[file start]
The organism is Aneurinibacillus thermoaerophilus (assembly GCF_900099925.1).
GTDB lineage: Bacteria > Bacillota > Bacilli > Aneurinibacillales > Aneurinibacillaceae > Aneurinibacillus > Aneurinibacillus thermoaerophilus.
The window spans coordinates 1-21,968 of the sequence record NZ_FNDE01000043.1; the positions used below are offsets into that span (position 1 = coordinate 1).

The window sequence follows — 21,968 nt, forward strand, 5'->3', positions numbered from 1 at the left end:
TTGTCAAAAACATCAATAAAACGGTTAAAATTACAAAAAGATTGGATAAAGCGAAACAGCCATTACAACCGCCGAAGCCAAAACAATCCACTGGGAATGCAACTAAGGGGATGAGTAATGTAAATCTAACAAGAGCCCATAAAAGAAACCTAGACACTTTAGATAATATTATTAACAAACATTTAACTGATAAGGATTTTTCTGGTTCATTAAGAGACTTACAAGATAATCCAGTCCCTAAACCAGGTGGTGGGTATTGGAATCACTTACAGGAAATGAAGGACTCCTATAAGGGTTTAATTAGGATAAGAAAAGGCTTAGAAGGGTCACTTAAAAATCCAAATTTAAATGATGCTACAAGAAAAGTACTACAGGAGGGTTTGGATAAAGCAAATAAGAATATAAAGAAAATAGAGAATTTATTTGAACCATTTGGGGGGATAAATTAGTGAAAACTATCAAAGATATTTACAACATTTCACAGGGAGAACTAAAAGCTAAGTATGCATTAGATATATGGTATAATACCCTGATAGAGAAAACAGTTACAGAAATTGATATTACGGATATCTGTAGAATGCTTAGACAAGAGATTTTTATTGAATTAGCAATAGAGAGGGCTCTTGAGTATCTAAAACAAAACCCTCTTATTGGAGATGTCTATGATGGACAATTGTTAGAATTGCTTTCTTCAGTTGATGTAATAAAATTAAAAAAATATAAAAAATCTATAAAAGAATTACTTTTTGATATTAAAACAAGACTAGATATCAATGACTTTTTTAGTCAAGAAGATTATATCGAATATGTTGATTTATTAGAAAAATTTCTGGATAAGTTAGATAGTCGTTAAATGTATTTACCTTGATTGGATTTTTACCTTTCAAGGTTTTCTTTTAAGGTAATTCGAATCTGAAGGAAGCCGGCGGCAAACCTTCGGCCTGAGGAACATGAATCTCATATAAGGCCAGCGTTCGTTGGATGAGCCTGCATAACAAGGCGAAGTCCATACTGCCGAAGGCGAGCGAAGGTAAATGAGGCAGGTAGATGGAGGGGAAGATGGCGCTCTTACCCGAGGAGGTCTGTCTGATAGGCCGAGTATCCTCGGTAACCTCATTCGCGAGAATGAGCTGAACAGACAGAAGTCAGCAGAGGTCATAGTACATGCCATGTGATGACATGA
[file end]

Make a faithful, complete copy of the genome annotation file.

The organism is Aneurinibacillus thermoaerophilus (assembly GCF_900099925.1).
GTDB lineage: Bacteria > Bacillota > Bacilli > Aneurinibacillales > Aneurinibacillaceae > Aneurinibacillus > Aneurinibacillus thermoaerophilus.
The window spans coordinates 1-21,968 of the sequence record NZ_FNDE01000043.1; the positions used below are offsets into that span (position 1 = coordinate 1).

The window sequence follows — 21,968 nt, forward strand, 5'->3', positions numbered from 1 at the left end:
TTGTCAAAAACATCAATAAAACGGTTAAAATTACAAAAAGATTGGATAAAGCGAAACAGCCATTACAACCGCCGAAGCCAAAACAATCCACTGGGAATGCAACTAAGGGGATGAGTAATGTAAATCTAACAAGAGCCCATAAAAGAAACCTAGACACTTTAGATAATATTATTAACAAACATTTAACTGATAAGGATTTTTCTGGTTCATTAAGAGACTTACAAGATAATCCAGTCCCTAAACCAGGTGGTGGGTATTGGAATCACTTACAGGAAATGAAGGACTCCTATAAGGGTTTAATTAGGATAAGAAAAGGCTTAGAAGGGTCACTTAAAAATCCAAATTTAAATGATGCTACAAGAAAAGTACTACAGGAGGGTTTGGATAAAGCAAATAAGAATATAAAGAAAATAGAGAATTTATTTGAACCATTTGGGGGGATAAATTAGTGAAAACTATCAAAGATATTTACAACATTTCACAGGGAGAACTAAAAGCTAAGTATGCATTAGATATATGGTATAATACCCTGATAGAGAAAACAGTTACAGAAATTGATATTACGGATATCTGTAGAATGCTTAGACAAGAGATTTTTATTGAATTAGCAATAGAGAGGGCTCTTGAGTATCTAAAACAAAACCCTCTTATTGGAGATGTCTATGATGGACAATTGTTAGAATTGCTTTCTTCAGTTGATGTAATAAAATTAAAAAAATATAAAAAATCTATAAAAGAATTACTTTTTGATATTAAAACAAGACTAGATATCAATGACTTTTTTAGTCAAGAAGATTATATCGAATATGTTGATTTATTAGAAAAATTTCTGGATAAGTTAGATAGTCGTTAAATGTATTTACCTTGATTGGATTTTTACCTTTCAAGGTTTTCTTTTAAGGTAATTCGAATCTGAAGGAAGCCGGCGGCAAACCTTCGGCCTGAGGAACATGAATCTCATATAAGGCCAGCGTTCGTTGGATGAGCCTGCATAACAAGGCGAAGTCCATACTGCCGAAGGCGAGCGAAGGTAAATGAGGCAGGTAGATGGAGGGGAAGATGGCGCTCTTACCCGAGGAGGTCTGTCTGATAGGCCGAGTATCCTCGGTAACCTCATTCGCGAGAATGAGCTGAACAGACAGAAGTCAGCAGAGGTCATAGTACATGCCATGTGATGACATGA